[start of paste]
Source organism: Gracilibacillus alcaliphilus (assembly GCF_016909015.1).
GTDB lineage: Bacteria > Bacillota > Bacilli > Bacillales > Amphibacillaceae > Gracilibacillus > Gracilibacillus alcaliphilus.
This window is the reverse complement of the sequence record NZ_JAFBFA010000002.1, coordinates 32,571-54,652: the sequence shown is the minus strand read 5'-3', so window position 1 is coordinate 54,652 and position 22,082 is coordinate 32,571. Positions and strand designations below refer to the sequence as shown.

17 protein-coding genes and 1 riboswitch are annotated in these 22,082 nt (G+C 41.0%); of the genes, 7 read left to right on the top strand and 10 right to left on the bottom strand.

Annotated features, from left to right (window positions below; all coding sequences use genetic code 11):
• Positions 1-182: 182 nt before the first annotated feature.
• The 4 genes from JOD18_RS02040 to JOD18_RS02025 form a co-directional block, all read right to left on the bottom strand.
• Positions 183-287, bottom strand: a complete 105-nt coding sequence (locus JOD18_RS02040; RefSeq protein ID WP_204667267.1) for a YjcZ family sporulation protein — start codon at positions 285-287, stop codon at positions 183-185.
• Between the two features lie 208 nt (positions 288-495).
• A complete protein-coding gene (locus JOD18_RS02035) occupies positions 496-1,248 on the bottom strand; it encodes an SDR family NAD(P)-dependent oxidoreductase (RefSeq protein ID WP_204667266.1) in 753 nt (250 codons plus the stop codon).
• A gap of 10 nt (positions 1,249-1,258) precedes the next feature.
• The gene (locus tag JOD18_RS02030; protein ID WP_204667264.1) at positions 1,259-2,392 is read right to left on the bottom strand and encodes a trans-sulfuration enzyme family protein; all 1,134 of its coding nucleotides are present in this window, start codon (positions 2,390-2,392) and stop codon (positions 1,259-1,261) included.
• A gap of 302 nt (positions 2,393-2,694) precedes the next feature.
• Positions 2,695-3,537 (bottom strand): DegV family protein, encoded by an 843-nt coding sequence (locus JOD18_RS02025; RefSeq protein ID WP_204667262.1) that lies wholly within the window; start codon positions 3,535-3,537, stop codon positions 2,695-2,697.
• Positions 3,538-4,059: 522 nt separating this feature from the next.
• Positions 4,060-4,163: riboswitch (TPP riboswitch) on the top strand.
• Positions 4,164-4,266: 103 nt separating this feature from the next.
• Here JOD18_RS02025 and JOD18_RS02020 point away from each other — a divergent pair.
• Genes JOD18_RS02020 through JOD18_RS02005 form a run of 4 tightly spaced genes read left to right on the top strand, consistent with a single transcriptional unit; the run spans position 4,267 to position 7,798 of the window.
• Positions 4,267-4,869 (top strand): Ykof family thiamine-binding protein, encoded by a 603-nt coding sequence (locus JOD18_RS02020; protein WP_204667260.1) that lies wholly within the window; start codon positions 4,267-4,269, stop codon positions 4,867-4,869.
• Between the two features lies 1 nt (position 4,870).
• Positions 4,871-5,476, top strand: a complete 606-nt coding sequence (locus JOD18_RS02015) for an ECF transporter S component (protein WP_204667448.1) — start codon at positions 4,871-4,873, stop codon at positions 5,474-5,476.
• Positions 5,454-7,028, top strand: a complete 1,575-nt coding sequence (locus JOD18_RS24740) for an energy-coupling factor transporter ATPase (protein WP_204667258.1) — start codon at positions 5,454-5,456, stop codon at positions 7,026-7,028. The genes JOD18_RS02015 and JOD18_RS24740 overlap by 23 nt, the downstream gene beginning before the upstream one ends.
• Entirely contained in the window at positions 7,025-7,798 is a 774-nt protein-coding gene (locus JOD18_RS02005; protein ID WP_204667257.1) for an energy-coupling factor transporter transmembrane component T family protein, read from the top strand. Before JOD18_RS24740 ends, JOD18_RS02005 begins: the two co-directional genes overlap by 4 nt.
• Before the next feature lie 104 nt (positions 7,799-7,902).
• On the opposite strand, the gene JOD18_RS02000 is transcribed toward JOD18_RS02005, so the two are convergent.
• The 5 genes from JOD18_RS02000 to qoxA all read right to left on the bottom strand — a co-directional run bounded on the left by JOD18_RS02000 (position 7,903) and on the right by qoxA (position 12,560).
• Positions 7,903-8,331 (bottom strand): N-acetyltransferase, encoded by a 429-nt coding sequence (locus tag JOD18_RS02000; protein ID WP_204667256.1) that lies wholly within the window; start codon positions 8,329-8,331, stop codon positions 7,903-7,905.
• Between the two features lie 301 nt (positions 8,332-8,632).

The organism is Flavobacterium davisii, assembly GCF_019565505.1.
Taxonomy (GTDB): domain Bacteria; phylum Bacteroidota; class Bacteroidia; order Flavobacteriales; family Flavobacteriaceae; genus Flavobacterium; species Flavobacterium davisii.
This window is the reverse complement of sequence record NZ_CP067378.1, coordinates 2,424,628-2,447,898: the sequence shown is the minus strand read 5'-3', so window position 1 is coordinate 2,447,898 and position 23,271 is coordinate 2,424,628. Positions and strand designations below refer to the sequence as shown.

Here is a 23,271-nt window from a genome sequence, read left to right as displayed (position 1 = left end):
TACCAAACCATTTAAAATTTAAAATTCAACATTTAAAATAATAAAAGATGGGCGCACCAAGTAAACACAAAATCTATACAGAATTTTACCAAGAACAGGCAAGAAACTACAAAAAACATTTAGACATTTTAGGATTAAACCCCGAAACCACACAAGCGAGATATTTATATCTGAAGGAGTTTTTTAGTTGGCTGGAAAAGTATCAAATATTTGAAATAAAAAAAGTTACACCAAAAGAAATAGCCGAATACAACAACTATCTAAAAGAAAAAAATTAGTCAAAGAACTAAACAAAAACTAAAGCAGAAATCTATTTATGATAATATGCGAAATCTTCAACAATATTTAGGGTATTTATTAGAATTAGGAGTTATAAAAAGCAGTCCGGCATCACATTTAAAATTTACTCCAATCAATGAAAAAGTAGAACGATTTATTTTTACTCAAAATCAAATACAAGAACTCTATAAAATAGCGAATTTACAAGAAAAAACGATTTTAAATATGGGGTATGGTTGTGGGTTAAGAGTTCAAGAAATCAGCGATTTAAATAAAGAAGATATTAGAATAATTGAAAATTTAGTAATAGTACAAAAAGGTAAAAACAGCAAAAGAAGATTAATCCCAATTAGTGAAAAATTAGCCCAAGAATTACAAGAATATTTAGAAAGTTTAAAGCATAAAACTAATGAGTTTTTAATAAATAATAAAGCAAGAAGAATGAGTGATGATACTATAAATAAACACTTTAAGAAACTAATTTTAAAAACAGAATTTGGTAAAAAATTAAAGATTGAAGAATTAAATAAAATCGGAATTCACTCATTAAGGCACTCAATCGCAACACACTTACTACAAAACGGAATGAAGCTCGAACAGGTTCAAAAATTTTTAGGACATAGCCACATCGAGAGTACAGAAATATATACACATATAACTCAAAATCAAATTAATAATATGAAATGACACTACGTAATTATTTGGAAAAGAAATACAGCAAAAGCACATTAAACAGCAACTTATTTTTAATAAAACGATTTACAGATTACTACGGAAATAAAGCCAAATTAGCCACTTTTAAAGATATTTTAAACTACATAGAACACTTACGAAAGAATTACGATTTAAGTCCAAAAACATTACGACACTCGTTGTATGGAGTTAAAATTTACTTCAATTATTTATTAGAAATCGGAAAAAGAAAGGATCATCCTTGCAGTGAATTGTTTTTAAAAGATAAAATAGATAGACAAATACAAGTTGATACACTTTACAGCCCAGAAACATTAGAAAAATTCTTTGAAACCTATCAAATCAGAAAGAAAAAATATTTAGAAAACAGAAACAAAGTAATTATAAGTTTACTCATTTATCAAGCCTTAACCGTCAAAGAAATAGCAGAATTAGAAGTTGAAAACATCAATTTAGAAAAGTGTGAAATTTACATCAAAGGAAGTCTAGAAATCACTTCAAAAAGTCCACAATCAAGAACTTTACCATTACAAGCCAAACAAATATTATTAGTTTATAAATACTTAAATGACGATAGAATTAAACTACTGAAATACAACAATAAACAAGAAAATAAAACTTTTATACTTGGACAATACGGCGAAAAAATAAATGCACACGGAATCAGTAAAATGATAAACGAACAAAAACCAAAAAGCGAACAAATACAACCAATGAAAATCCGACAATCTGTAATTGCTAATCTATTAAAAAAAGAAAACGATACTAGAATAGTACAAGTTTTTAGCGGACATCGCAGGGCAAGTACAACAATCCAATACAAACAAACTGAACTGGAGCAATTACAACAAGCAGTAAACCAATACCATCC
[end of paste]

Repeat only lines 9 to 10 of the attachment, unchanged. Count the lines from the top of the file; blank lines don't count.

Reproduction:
• Between the two features lie 208 nt (positions 288-495).
• A complete protein-coding gene (locus JOD18_RS02035) occupies positions 496-1,248 on the bottom strand; it encodes an SDR family NAD(P)-dependent oxidoreductase (RefSeq protein ID WP_204667266.1) in 753 nt (250 codons plus the stop codon).